Many people are telling me to take a week or so off from work and just relax, but I really feel like I owe it to the people who voted for me — and the ones who didn’t — to get back to work as soon as possible.

I have dealt with many people’s issues while I have been here, but I really am looking forward to getting back to serving the people. I also am looking forward to getting back into my routine. I know that about three weeks after I get back I have students from Lindbergh and other schools coming to the Capitol for the Glory Awards. These are awards I give to students in my district who are being recognized by their teachers and fellow students. The Glory Awards are one of my favorite things each year.

I want to thank everyone who has taken the time to e-mail me or send me a letter or a package. I have gotten so much support from all of you in south county that it really has made my time over here much easier. I have gotten letters from friends, business owners, complete strangers who now are friends, and even from people who used to be engineers in the guard and know people in my unit.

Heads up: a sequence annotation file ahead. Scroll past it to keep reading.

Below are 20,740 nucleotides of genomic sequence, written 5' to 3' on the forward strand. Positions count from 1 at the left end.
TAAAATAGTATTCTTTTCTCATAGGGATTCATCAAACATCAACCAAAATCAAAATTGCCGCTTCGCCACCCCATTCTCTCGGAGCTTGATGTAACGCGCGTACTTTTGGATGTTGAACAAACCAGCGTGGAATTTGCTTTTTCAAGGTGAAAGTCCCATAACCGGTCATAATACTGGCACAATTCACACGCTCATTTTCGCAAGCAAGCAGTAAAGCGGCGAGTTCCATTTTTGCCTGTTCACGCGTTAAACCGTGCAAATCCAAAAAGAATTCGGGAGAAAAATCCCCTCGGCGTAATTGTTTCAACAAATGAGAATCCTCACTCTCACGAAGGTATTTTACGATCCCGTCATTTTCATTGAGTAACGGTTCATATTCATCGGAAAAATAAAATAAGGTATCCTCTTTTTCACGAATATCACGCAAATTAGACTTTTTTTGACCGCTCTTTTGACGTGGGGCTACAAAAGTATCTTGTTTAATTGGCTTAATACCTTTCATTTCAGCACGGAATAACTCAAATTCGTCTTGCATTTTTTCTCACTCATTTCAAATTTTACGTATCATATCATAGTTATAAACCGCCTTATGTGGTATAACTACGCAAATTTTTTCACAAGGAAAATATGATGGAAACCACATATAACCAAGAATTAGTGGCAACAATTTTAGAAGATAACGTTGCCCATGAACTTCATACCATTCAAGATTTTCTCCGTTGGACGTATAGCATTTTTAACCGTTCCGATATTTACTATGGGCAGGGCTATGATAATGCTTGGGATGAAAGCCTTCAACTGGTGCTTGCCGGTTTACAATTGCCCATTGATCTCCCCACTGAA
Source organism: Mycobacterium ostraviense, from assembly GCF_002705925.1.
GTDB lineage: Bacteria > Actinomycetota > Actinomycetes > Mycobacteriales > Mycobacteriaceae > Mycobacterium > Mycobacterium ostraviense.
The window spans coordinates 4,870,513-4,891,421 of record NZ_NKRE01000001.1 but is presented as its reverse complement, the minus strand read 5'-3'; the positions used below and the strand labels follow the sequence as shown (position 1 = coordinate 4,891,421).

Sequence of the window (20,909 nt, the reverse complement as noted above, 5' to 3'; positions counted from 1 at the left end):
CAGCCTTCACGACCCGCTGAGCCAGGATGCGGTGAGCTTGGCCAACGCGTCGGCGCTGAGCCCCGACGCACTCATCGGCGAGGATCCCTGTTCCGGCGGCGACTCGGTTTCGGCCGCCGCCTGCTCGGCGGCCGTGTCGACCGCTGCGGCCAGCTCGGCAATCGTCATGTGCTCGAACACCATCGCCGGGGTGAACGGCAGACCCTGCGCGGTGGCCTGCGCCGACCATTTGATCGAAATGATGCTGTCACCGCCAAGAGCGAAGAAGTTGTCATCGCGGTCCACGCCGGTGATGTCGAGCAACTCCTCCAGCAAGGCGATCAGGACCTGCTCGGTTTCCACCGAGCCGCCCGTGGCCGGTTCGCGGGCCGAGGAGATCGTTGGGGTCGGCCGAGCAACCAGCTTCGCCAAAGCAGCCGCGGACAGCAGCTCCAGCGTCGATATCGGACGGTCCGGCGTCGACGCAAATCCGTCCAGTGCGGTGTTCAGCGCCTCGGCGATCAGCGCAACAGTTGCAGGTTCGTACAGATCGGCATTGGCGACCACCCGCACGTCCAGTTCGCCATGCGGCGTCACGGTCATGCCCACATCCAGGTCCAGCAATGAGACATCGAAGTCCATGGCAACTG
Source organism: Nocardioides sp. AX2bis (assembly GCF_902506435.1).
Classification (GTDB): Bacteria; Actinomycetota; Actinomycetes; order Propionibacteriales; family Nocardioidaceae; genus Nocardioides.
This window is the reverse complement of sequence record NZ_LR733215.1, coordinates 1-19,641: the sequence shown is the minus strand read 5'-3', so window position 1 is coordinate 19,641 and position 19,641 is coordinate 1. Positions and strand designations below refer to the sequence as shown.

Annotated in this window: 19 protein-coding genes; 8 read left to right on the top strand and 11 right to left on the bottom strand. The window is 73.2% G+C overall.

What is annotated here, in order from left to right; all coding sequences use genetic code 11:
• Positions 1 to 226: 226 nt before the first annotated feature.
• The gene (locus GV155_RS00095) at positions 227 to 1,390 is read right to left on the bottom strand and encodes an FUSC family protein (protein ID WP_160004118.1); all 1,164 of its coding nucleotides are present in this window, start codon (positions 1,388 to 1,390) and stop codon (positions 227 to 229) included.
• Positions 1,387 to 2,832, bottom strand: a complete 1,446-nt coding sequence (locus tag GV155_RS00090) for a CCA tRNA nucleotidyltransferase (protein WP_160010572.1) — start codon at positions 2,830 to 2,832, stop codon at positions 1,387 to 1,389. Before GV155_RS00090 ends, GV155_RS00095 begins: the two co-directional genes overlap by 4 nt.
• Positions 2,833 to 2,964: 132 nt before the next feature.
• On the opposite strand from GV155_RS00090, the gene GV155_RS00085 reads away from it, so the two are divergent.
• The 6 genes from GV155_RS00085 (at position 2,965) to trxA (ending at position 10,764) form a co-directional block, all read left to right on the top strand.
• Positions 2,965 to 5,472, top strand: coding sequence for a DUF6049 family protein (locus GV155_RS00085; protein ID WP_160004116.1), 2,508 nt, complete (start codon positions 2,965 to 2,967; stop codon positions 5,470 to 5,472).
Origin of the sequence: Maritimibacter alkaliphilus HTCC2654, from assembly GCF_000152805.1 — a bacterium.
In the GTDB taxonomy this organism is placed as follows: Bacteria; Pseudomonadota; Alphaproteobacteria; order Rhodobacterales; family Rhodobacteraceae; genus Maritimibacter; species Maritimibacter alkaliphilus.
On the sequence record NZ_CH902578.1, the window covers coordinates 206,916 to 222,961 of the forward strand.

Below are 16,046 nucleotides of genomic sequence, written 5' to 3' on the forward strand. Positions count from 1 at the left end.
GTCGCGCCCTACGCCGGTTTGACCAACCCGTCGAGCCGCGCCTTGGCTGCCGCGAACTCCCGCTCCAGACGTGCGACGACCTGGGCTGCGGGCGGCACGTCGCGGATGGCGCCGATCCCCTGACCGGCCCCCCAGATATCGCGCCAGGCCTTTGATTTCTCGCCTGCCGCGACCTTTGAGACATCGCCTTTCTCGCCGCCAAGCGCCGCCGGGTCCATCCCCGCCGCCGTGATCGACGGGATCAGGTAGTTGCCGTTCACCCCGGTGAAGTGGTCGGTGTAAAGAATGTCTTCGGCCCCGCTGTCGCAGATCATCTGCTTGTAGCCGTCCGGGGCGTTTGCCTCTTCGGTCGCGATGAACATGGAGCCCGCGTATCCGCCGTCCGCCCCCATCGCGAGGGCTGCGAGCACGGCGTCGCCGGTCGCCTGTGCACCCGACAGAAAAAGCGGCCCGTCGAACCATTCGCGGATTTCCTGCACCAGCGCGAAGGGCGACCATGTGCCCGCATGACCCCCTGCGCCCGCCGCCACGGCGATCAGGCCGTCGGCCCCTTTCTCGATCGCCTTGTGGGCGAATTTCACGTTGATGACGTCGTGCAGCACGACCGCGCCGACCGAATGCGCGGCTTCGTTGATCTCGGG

It is amazing how much support we have all gotten over here and for that I thank each and every one of you who sent a letter and e-mail or who said a prayer.

I believe one of the reasons that my unit has been safe over here is all of the prayers we have received.

Speaking of my unit, we have done a great job and all of you should be proud of everyone in the Missouri National Guard.

The Missouri Guard has really made a name for itself over here in Iraq. As you already know, one of my unit’s tasks is to look for IEDs. We have saved hundreds of lives with our work and at the same time we haven’t lost anyone while doing our duty. We have had a few people receive Purple Hearts from injuries they received in Fallujah.

My unit also was part of the team that helped build the longest road in Iraq. This was a road that was partly built when we got here; we just made the road connect.

The reason this road was so important was that many soldiers and Marines have lost their lives while driving on the dirt road that was old highway. The dust from the road was so bad you often could not see 10 feet in front of you. As a matter of fact, when we first got here we had four soldiers get hurt in a traffic accident while driving on the old dirt road.